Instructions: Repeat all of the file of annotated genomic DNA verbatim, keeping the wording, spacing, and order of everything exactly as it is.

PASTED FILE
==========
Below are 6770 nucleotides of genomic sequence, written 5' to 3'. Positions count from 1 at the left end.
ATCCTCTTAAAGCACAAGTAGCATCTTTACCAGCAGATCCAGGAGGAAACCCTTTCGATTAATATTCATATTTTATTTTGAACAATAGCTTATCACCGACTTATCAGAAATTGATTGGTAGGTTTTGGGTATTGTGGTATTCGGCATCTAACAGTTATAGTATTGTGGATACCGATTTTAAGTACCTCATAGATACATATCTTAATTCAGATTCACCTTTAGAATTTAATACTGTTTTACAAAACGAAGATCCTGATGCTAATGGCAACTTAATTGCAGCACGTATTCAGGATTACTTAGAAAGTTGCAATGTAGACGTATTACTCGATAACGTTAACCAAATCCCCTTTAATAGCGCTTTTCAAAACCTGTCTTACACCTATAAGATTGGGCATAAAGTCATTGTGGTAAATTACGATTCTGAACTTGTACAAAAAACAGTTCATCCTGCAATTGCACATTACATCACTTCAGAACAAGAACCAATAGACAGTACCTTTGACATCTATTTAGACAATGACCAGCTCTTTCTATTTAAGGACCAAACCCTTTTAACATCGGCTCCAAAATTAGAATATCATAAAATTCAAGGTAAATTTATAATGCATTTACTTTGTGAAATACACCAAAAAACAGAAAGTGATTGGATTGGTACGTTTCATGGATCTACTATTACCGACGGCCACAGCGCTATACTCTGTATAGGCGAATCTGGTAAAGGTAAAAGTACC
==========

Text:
Below are 6770 nucleotides of genomic sequence, written 5' to 3'. Positions count from 1 at the left end.
ATCCTCTTAAAGCACAAGTAGCATCTTTACCAGCAGATCCAGGAGGAAACCCTTTCGATTAATATTCATATTTTATTTTGAACAATAGCTTATCACCGACTTATCAGAAATTGATTGGTAGGTTTTGGGTATTGTGGTATTCGGCATCTAACAGTTATAGTATTGTGGATACCGATTTTAAGTACCTCATAGATACATATCTTAATTCAGATTCACCTTTAGAATTTAATACTGTTTTACAAAACGAAGATCCTGATGCTAATGGCAACTTAATTGCAGCACGTATTCAGGATTACTTAGAAAGTTGCAATGTAGACGTATTACTCGATAACGTTAACCAAATCCCCTTTAATAGCGCTTTTCAAAACCTGTCTTACACCTATAAGATTGGGCATAAAGTCATTGTGGTAAATTACGATTCTGAACTTGTACAAAAAACAGTTCATCCTGCAATTGCACATTACATCACTTCAGAACAAGAACCAATAGACAGTACCTTTGACATCTATTTAGACAATGACCAGCTCTTTCTATTTAAGGACCAAACCCTTTTAACATCGGCTCCAAAATTAGAATATCATAAAATTCAAGGTAAATTTATAATGCATTTACTTTGTGAAATACACCAAAAAACAGAAAGTGATTGGATTGGTACGTTTCATGGATCTACTATTACCGACGGCCACAGCGCTATACTCTGTATAGGCGAATCTGGTAAAGGTAAAAGTACC